Armilla Review - AI Regulations Worldwide: Insights from G20, China, and Public Opinion
The Armilla Review is a weekly digest of important news from the AI industry, the market, government and academia tailored to the interests of our community: regarding AI evaluation, assurance, and risk.
September 26, 2023
5 min read
G20 Summit 2023: New Delhi Declaration Advocates 'Pro-Innovation' AI Regulation with a Focus on Ethics and Safety
The G20 Summit held in New Delhi in 2023 resulted in the adoption of the New Delhi Declaration, emphasizing the pivotal role of artificial intelligence (AI) in driving global digital economic growth. The declaration acknowledges the potential of AI to address various challenges but underscores the importance of safeguarding people's rights and safety in the process.
The New Delhi Declaration signals the G20 countries' commitment to taking a leadership role in addressing both the opportunities and risks associated with AI. Notably, it advocates for a "pro-innovation" regulatory approach aimed at harnessing the benefits of AI while also acknowledging and mitigating its potential risks.
Building on the foundation of the G20 AI Principles established in 2019, which emphasize responsible stewardship and trustworthy AI, the declaration reaffirms the importance of these principles. It also emphasizes the sharing of information among G20 countries on using AI to find solutions in the digital economy.
Furthermore, the G20 nations have committed to promoting the responsible use of AI to achieve the Sustainable Development Goals (SDGs). The declaration underscores that the deployment of AI must address critical aspects such as human rights protection, transparency, fairness, accountability, regulation, safety, human oversight, ethics, biases, privacy, and data protection.
In a bid to ensure effective governance of AI at the international level, the G20 countries have pledged to foster international cooperation and discussions on the global governance of AI, recognizing the need for a collaborative approach in dealing with the challenges and opportunities presented by AI technology.
Initial policy considerations for generative artificial intelligence
Generative artificial intelligence (AI) has emerged as a powerful tool with far-reaching implications in education, entertainment, healthcare, and scientific research. While it promises transformative benefits, it also presents policymakers with critical challenges. These challenges include potential disruptions in labor markets, copyright ambiguities, and the risks associated with perpetuating societal biases and the creation of disinformation. The consequences of mishandling generative AI could encompass the spread of misinformation, the reinforcement of discrimination, distortion of public discourse and markets, and incitement of violence. Governments are actively recognizing the transformative nature of generative AI and are working to address these issues. This paper aims to provide valuable insights into policy considerations, assisting decision-makers in navigating the complex landscape of generative AI regulation.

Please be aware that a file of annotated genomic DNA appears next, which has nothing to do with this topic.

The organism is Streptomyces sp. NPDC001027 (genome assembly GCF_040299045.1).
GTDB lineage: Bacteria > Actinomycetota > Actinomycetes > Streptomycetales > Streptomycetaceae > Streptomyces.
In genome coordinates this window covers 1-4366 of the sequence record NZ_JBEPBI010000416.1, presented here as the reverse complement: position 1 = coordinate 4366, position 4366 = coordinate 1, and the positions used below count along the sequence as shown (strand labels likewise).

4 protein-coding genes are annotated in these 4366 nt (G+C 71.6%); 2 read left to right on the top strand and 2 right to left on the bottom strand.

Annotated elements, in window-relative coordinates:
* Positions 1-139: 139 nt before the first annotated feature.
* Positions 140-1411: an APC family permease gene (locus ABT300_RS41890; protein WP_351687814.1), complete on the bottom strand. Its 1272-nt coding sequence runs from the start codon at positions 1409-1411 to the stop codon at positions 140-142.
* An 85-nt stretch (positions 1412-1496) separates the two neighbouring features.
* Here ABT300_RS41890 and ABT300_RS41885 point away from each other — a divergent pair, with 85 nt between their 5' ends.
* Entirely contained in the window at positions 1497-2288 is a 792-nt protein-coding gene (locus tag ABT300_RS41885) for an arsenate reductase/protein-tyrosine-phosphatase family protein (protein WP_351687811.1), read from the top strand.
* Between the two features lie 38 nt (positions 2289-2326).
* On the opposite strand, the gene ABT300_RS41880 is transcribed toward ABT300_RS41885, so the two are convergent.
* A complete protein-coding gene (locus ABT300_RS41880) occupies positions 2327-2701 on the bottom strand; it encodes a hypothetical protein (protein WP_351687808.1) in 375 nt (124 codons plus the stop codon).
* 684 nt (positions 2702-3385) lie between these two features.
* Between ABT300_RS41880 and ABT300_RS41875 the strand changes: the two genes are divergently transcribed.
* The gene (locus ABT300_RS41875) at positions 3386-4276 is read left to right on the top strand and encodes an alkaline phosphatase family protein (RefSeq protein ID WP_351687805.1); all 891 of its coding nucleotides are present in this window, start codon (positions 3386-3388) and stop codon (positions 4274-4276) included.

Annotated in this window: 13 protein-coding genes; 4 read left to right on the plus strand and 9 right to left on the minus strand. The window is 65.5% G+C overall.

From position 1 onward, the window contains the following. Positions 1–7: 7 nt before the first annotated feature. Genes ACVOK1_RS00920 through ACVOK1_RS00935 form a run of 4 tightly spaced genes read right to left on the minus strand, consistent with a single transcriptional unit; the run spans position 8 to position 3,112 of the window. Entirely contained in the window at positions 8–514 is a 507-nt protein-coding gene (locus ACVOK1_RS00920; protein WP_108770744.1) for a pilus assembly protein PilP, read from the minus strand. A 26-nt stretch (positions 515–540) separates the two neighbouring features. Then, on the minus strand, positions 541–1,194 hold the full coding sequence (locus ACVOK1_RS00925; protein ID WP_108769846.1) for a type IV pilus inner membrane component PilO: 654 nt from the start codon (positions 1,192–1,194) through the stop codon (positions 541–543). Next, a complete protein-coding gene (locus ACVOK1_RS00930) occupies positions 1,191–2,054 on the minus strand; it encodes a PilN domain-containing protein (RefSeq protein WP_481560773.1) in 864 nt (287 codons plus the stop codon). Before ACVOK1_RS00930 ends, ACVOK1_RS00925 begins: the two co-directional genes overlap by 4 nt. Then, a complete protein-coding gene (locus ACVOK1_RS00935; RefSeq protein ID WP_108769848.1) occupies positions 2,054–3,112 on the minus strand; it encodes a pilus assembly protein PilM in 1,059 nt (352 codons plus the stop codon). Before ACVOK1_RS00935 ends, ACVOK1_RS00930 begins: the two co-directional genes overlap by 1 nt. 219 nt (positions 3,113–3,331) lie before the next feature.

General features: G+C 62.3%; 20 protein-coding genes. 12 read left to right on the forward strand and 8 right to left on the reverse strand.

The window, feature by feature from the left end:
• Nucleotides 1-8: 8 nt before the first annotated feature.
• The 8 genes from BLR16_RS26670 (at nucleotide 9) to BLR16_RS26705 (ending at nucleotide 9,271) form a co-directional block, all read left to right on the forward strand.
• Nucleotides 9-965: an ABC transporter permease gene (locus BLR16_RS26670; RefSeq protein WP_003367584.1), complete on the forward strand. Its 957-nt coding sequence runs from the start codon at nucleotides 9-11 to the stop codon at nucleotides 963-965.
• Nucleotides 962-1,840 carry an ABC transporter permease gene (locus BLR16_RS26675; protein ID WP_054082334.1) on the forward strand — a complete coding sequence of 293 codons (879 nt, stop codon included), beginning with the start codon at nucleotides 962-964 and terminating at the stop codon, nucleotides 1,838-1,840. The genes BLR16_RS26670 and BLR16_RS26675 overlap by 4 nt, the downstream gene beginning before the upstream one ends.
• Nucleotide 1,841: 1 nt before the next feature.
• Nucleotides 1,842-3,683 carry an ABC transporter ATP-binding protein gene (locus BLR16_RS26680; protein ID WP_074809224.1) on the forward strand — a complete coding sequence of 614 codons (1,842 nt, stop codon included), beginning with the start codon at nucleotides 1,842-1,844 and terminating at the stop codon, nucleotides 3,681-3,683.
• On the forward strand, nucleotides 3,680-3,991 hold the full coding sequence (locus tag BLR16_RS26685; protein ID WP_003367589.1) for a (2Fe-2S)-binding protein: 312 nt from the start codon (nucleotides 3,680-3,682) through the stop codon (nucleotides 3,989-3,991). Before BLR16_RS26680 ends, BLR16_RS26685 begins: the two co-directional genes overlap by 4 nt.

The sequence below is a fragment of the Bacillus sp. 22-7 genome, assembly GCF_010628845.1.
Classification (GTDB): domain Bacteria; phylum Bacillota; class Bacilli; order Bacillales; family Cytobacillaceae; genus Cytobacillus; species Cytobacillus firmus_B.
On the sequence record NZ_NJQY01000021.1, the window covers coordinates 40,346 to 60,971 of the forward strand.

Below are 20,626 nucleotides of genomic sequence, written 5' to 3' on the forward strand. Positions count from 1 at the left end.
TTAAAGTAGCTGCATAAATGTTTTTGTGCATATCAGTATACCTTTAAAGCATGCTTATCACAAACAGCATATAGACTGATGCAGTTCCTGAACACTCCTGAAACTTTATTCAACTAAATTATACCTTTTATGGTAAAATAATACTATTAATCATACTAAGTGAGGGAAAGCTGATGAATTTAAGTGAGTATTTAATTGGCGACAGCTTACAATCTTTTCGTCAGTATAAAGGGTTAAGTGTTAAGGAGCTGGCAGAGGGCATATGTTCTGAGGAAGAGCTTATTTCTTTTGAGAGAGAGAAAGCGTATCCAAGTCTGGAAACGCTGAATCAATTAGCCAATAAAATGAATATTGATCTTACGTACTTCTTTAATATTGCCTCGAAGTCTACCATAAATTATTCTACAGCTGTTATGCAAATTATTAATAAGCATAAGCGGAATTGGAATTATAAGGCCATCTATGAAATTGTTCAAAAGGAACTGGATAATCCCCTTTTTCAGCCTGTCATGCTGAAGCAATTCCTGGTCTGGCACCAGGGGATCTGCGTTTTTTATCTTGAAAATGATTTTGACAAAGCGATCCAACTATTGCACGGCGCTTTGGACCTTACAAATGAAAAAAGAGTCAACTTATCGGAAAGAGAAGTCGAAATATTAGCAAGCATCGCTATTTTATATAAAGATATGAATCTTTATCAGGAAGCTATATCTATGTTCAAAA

Navigating the AI Revolution: Ensuring Competition, Consumer Protection, and Innovation with Foundation Models
Foundation models (FMs), large machine learning models trained on extensive data, have experienced rapid development since the release of OpenAI's first public FM in 2018. Approximately 160 FMs have emerged since, holding the potential to revolutionize various industries and aspects of daily life, impacting competition and consumers alike. The responsible development and use of FMs can lead to enhanced products and services, improved access to information, assistance in diverse tasks, scientific breakthroughs, and economic benefits.